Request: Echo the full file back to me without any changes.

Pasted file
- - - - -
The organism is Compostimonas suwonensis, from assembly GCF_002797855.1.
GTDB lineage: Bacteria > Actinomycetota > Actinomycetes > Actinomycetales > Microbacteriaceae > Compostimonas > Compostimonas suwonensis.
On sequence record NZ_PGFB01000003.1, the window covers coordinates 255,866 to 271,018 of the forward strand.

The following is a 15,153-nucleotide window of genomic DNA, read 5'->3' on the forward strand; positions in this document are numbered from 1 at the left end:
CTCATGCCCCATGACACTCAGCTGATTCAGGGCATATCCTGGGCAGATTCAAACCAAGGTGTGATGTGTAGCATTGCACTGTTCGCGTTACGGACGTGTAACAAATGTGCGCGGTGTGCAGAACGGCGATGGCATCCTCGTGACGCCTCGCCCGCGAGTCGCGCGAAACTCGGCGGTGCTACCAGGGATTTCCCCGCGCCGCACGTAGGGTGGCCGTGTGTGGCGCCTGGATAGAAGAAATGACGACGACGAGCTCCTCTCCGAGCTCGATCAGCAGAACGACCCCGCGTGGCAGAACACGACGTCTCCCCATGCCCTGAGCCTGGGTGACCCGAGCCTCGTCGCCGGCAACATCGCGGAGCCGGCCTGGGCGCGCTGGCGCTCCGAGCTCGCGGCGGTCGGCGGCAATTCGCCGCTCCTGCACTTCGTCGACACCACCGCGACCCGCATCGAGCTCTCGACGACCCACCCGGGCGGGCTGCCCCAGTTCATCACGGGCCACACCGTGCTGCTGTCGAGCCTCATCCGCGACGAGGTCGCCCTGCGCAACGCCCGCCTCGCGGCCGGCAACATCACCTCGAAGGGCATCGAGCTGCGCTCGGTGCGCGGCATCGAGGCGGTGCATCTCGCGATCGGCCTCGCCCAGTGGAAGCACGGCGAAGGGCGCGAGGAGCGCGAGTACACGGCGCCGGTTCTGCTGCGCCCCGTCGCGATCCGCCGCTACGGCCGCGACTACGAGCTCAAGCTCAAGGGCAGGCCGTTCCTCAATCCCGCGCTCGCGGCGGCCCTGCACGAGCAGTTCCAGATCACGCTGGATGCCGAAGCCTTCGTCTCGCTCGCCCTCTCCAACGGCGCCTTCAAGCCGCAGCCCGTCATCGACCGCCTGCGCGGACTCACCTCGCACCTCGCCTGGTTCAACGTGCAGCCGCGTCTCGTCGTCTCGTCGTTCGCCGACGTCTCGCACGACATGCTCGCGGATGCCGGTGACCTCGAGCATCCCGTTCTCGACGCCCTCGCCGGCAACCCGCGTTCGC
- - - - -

The organism is Compostimonas suwonensis, from assembly GCF_002797855.1.
GTDB lineage: Bacteria > Actinomycetota > Actinomycetes > Actinomycetales > Microbacteriaceae > Compostimonas > Compostimonas suwonensis.
On sequence record NZ_PGFB01000003.1, the window covers coordinates 255,866 to 271,018 of the forward strand.

The following is a 15,153-nucleotide window of genomic DNA, read 5'->3' on the forward strand; positions in this document are numbered from 1 at the left end:
CTCATGCCCCATGACACTCAGCTGATTCAGGGCATATCCTGGGCAGATTCAAACCAAGGTGTGATGTGTAGCATTGCACTGTTCGCGTTACGGACGTGTAACAAATGTGCGCGGTGTGCAGAACGGCGATGGCATCCTCGTGACGCCTCGCCCGCGAGTCGCGCGAAACTCGGCGGTGCTACCAGGGATTTCCCCGCGCCGCACGTAGGGTGGCCGTGTGTGGCGCCTGGATAGAAGAAATGACGACGACGAGCTCCTCTCCGAGCTCGATCAGCAGAACGACCCCGCGTGGCAGAACACGACGTCTCCCCATGCCCTGAGCCTGGGTGACCCGAGCCTCGTCGCCGGCAACATCGCGGAGCCGGCCTGGGCGCGCTGGCGCTCCGAGCTCGCGGCGGTCGGCGGCAATTCGCCGCTCCTGCACTTCGTCGACACCACCGCGACCCGCATCGAGCTCTCGACGACCCACCCGGGCGGGCTGCCCCAGTTCATCACGGGCCACACCGTGCTGCTGTCGAGCCTCATCCGCGACGAGGTCGCCCTGCGCAACGCCCGCCTCGCGGCCGGCAACATCACCTCGAAGGGCATCGAGCTGCGCTCGGTGCGCGGCATCGAGGCGGTGCATCTCGCGATCGGCCTCGCCCAGTGGAAGCACGGCGAAGGGCGCGAGGAGCGCGAGTACACGGCGCCGGTTCTGCTGCGCCCCGTCGCGATCCGCCGCTACGGCCGCGACTACGAGCTCAAGCTCAAGGGCAGGCCGTTCCTCAATCCCGCGCTCGCGGCGGCCCTGCACGAGCAGTTCCAGATCACGCTGGATGCCGAAGCCTTCGTCTCGCTCGCCCTCTCCAACGGCGCCTTCAAGCCGCAGCCCGTCATCGACCGCCTGCGCGGACTCACCTCGCACCTCGCCTGGTTCAACGTGCAGCCGCGTCTCGTCGTCTCGTCGTTCGCCGACGTCTCGCACGACATGCTCGCGGATGCCGGTGACCTCGAGCATCCCGTTCTCGACGCCCTCGCCGGCAACCCGCGTTCGC